United States District Court, D. South Dakota, Central Division
ORDER GRANTING MOTION TO DISMISS
ROBERTO A. LANGE DISTRICT JUDGE
February 16, 2016, Petitioner Dwight Stulken
("Stulken") filed a Petition for Writ of Habeas
Corpus by a Person in State Custody Pursuant to 28 U.S.C.
§ 2254. Doc. 1. Respondent moves to dismiss
Stulken's petition. Doc. 5. For the reasons below,
respondent's motion is granted and Stulken's petition
December 6, 2010, Stulken pled guilty to one count of First
Degree Rape in a circuit court of South Dakota and was
sentenced to 100 years in prison. Doc. 6-1. The South Dakota
Supreme Court affirmed the judgment of the circuit court on
direct appeal. Doc. 6-2. On March 13, 2013, Stulken moved for
a hearing to modify or reduce his sentence, Doc. 6-3, but the
circuit court denied his motion. Doc. 6-4. On January 31,
2014, Stulken filed a petition seeking habeas relief in state
court. Doc. 6-5. The circuit court denied his petition. Doc.
6-7. Stulken applied for a certificate of probable cause,
first in the circuit court and then the South Dakota Supreme
Court, but was denied by both courts. Doc. 6-9; Doc. 6-11.
February 16, 2016, Stulken filed a Petition for Writ of
Habeas Corpus in this Court. Doc. 1. Respondent moves to
dismiss, arguing that Stulken's petition is time barred.
Doc. 5. Stulken responded, arguing that he is entitled to
equitable tolling, his petition is therefore not time barred,
and it should be decided on the merits. Doc. 7.
Statute of Limitations
person in custody pursuant to a state court judgment may
petition a federal district court for a writ of habeas corpus
on the ground that he or she is in custody in violation of
the United States Constitution or federal law. 28 U.S.C.
§ 2254. Stulken's petition was filed after the
enactment of the Antiterrorism and Effective Death Penalty
Act (AEDPA), and therefore AEDPA applies to this petition.
Doc. 1; Ryan v. Clarke, 387 F.3d 785, 789 (8th Cir.
2004). Under AEDPA, a 1-year period of limitation applies to
habeas applications under § 2254. 28 U.S.C.A. §
argue that Stulken's 1-year AEDPA statute of limitations
has run. Doc. 7. Stulken does not rebut this argument. In his
response, he only claims that he is entitled to equitable
tolling, and the Court should decide the merits of his
petition. Doc. 7.
United States Supreme Court has held "that §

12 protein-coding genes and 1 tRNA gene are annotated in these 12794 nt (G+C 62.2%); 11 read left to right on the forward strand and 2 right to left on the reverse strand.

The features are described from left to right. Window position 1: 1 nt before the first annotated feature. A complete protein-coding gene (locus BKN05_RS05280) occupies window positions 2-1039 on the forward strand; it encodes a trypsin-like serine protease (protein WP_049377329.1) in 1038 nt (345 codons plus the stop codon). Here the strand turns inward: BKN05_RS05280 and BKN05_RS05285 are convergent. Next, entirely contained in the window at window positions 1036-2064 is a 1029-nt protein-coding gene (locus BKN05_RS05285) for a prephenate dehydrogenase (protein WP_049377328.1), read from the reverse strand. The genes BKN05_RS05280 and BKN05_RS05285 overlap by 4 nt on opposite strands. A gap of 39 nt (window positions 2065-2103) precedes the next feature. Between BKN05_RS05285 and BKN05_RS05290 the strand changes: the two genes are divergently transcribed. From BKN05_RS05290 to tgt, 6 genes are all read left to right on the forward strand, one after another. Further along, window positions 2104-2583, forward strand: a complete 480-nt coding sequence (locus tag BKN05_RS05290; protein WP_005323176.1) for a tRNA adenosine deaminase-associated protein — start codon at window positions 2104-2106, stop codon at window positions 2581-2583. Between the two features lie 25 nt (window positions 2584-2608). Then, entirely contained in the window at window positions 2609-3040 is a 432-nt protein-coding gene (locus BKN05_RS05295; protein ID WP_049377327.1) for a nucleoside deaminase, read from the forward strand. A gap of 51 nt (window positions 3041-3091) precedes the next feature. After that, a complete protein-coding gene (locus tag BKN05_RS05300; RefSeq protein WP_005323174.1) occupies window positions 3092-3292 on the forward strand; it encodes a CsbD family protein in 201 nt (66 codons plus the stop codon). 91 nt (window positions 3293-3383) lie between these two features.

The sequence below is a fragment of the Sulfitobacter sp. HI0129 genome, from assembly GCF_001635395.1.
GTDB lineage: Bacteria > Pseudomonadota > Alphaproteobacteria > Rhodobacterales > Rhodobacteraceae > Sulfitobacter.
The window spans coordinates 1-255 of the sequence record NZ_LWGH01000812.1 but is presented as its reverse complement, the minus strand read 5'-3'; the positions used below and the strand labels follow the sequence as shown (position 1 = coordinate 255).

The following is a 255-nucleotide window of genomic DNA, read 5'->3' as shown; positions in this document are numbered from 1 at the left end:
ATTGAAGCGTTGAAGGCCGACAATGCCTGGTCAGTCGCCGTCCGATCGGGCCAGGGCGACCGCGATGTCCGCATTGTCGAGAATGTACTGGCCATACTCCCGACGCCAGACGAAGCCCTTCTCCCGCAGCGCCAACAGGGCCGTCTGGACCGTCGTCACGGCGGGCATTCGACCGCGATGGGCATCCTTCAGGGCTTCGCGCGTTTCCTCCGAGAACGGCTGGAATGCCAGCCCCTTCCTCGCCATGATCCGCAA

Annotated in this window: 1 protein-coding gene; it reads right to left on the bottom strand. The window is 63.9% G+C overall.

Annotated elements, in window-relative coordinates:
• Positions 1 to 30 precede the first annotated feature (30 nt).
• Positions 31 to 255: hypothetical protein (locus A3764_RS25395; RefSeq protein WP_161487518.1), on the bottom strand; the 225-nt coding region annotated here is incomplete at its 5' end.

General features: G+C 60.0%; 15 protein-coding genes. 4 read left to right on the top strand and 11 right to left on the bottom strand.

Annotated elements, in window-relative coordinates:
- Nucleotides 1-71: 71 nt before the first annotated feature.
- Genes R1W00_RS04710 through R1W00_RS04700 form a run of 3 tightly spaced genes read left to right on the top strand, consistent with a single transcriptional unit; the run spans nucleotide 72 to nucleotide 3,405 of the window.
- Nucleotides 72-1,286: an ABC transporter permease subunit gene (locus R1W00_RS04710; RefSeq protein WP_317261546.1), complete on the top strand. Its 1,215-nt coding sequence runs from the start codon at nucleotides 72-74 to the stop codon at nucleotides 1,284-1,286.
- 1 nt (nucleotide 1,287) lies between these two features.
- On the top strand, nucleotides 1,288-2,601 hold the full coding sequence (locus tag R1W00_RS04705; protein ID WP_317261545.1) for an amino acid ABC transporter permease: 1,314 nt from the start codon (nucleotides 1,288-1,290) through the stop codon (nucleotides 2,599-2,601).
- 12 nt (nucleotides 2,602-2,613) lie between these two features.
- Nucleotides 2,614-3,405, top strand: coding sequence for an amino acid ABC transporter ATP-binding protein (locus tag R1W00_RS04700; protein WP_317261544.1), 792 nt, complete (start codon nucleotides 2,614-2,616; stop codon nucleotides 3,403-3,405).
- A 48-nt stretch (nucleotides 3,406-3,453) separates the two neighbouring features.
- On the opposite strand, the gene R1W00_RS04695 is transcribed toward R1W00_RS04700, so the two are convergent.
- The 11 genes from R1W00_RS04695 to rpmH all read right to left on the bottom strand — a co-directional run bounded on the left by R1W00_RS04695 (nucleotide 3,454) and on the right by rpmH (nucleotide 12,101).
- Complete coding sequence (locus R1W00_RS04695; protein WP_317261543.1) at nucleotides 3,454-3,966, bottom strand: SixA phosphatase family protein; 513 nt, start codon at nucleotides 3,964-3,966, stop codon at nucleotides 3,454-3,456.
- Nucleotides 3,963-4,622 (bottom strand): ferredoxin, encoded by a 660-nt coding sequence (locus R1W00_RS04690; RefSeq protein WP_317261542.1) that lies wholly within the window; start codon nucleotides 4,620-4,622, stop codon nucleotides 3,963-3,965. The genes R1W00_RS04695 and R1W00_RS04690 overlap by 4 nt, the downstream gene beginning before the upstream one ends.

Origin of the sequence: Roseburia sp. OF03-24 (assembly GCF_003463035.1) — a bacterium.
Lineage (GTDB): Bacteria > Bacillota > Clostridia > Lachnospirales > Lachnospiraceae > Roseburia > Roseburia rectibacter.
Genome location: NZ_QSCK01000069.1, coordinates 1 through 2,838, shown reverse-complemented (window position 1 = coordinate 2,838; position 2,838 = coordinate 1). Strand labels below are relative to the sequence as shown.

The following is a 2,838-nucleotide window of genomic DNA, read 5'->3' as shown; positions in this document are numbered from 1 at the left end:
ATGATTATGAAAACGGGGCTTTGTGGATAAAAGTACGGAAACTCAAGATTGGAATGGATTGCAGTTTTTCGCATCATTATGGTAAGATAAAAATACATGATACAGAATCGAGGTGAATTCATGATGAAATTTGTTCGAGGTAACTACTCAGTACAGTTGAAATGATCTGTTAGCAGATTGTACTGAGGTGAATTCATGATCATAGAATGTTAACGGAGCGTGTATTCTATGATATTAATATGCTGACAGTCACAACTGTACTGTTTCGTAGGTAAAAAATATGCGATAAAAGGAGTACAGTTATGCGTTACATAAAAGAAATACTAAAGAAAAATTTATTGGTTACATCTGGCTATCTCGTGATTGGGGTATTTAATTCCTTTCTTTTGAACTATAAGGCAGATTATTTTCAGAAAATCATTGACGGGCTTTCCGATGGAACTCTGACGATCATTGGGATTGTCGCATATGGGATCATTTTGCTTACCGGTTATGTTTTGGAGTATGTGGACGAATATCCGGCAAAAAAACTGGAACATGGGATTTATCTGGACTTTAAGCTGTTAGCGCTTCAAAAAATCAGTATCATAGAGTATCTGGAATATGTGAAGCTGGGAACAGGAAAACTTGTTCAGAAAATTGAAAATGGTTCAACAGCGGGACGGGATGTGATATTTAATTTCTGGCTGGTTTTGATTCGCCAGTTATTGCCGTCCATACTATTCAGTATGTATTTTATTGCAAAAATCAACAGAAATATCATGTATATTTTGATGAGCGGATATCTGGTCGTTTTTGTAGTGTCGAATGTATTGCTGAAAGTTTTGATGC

2244(d) is subject to equitable tolling in appropriate
cases." Holland v. Florida, 560 U.S. 631, 645
(2010). " 'Generally, a litigant seeking equitable
tolling bears the burden of establishing two elements: (1)
that he has been pursuing his rights diligently, and (2) that
some extraordinary circumstances stood in his way.'
" Deroo v. United States, 709 F.3d 1242, 1246
(8th Cir. 2013) (quoting Pace v. DiGuglielmo, 544
U.S. 408, 418 (2005)). Stulken does not establish either
element and makes no attempt to do so. Instead, he argues
that the state should not be able to raise the statute of
cites Wood v. Milyard, 132 S.Ct. 1826 (2012), in
support of his argument. Wood concerned "the
authority of a federal court to raise, on its own motion, a
statute of limitations defense to a habeas corpus
petition." Id. at 1829. In Wood, the
state informed the United States District Court that it would
not challenge the timeliness of Woods' petition.
Id. After the district court denied Woods'
petition on the merits, the Tenth Circuit affirmed the denial
but only on the grounds that Woods' petition was
Supreme Court held that the Tenth Circuit erred. Id.
at 1830. The Court found that the state had waived the
timeliness issue, describing this waiver as "the
'intentional relinquishment or abandonment of a known
right.' " Id. at 1835 (quoting Kontrick
v. Ryan, 540 U.S. 443, 458, n.13 (2004)). Because the
state waived the issue in the district court, it was error
for the appellate court to resurrect the issue. Id.
is inapplicable to Stulken's petition. Unlike in
Wood, the state here has not affirmatively waived
the statute of limitations defense. The state has not waived
the defense at all. Also, the Court in Wood
extensively discussed the relationship between trial and
appellate courts, citing restraint from entertaining issues
not raised and preserved in the trial court and "regard
for the trial court's processes and time investment"
as "relevant considerations" to its decision that
the appellate court erred. Id. at 1834. These
considerations are inapplicable to ...